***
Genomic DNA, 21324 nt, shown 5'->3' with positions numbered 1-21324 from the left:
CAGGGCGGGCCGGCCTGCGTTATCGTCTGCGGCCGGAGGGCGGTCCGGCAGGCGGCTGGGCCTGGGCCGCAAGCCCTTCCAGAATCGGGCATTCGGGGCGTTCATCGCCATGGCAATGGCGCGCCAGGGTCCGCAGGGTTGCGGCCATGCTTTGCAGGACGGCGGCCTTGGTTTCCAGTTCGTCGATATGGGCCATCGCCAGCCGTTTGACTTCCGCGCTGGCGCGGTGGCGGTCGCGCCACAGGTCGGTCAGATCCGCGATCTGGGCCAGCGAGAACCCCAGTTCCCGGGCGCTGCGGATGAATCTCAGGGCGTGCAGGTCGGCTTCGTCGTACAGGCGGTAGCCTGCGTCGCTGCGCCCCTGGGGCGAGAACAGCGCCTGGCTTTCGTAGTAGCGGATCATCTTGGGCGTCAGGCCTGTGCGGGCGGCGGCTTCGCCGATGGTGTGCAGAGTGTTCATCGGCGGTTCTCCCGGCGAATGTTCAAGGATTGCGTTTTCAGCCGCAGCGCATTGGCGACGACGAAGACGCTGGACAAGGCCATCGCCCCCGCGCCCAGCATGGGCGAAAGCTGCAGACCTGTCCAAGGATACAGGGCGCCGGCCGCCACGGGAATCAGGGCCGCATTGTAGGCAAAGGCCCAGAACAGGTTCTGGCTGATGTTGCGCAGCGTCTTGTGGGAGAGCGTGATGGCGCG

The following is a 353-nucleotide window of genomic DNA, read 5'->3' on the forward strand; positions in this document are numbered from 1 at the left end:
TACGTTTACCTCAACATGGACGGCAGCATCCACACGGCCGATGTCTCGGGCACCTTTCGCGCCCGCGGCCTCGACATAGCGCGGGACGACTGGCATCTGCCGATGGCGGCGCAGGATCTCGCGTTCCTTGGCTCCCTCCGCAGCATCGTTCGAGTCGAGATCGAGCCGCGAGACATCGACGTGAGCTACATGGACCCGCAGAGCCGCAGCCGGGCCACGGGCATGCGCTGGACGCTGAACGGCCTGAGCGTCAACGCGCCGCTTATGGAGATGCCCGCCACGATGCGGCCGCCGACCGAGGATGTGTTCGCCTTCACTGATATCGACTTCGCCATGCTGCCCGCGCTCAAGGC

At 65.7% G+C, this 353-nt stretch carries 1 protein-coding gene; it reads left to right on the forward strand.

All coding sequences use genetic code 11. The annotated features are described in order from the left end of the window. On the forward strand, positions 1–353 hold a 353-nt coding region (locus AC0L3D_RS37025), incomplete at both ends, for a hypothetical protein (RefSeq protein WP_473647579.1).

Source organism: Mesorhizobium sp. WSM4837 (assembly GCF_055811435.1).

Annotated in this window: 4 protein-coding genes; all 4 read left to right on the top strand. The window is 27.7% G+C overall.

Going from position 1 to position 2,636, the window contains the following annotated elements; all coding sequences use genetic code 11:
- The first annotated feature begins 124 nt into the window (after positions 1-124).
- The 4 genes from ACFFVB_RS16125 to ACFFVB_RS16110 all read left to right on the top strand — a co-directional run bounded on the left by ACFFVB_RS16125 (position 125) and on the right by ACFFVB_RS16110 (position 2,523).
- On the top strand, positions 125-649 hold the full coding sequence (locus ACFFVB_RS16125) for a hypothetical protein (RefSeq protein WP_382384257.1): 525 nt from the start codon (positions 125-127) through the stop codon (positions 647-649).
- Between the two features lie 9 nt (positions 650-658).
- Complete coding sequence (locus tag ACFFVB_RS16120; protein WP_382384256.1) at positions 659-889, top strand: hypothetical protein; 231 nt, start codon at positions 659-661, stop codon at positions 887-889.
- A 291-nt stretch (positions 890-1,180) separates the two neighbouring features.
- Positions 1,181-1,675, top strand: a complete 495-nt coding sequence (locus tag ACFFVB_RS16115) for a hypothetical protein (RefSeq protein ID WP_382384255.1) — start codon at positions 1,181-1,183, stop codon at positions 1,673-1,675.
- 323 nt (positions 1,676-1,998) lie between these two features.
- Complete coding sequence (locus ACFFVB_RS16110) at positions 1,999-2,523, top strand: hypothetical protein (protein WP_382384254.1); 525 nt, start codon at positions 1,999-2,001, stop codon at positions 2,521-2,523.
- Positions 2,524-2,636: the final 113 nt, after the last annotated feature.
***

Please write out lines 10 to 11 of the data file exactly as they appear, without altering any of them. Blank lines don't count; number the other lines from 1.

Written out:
- The first annotated feature begins 124 nt into the window (after positions 1-124).
- The 4 genes from ACFFVB_RS16125 to ACFFVB_RS16110 all read left to right on the top strand — a co-directional run bounded on the left by ACFFVB_RS16125 (position 125) and on the right by ACFFVB_RS16110 (position 2,523).